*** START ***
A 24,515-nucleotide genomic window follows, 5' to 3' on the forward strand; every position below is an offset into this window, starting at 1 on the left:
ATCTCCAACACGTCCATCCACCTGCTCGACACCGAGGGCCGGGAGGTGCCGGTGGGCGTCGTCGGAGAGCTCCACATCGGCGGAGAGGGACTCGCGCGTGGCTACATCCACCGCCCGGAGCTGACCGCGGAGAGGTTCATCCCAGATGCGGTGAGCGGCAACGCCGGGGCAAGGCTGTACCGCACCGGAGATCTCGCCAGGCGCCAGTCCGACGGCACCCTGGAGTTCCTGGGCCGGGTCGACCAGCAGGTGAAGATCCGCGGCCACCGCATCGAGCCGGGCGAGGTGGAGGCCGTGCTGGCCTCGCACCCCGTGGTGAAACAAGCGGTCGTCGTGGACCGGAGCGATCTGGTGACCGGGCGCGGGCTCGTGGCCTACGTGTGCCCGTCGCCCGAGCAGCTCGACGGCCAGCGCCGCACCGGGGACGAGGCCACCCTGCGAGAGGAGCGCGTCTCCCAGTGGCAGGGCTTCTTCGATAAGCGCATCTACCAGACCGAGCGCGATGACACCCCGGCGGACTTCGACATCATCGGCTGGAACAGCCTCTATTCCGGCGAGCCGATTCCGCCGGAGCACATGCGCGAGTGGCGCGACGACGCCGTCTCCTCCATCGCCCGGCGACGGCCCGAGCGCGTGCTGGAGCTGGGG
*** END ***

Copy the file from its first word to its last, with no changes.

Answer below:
A 24,515-nucleotide genomic window follows, 5' to 3' on the forward strand; every position below is an offset into this window, starting at 1 on the left:
ATCTCCAACACGTCCATCCACCTGCTCGACACCGAGGGCCGGGAGGTGCCGGTGGGCGTCGTCGGAGAGCTCCACATCGGCGGAGAGGGACTCGCGCGTGGCTACATCCACCGCCCGGAGCTGACCGCGGAGAGGTTCATCCCAGATGCGGTGAGCGGCAACGCCGGGGCAAGGCTGTACCGCACCGGAGATCTCGCCAGGCGCCAGTCCGACGGCACCCTGGAGTTCCTGGGCCGGGTCGACCAGCAGGTGAAGATCCGCGGCCACCGCATCGAGCCGGGCGAGGTGGAGGCCGTGCTGGCCTCGCACCCCGTGGTGAAACAAGCGGTCGTCGTGGACCGGAGCGATCTGGTGACCGGGCGCGGGCTCGTGGCCTACGTGTGCCCGTCGCCCGAGCAGCTCGACGGCCAGCGCCGCACCGGGGACGAGGCCACCCTGCGAGAGGAGCGCGTCTCCCAGTGGCAGGGCTTCTTCGATAAGCGCATCTACCAGACCGAGCGCGATGACACCCCGGCGGACTTCGACATCATCGGCTGGAACAGCCTCTATTCCGGCGAGCCGATTCCGCCGGAGCACATGCGCGAGTGGCGCGACGACGCCGTCTCCTCCATCGCCCGGCGACGGCCCGAGCGCGTGCTGGAGCTGGGG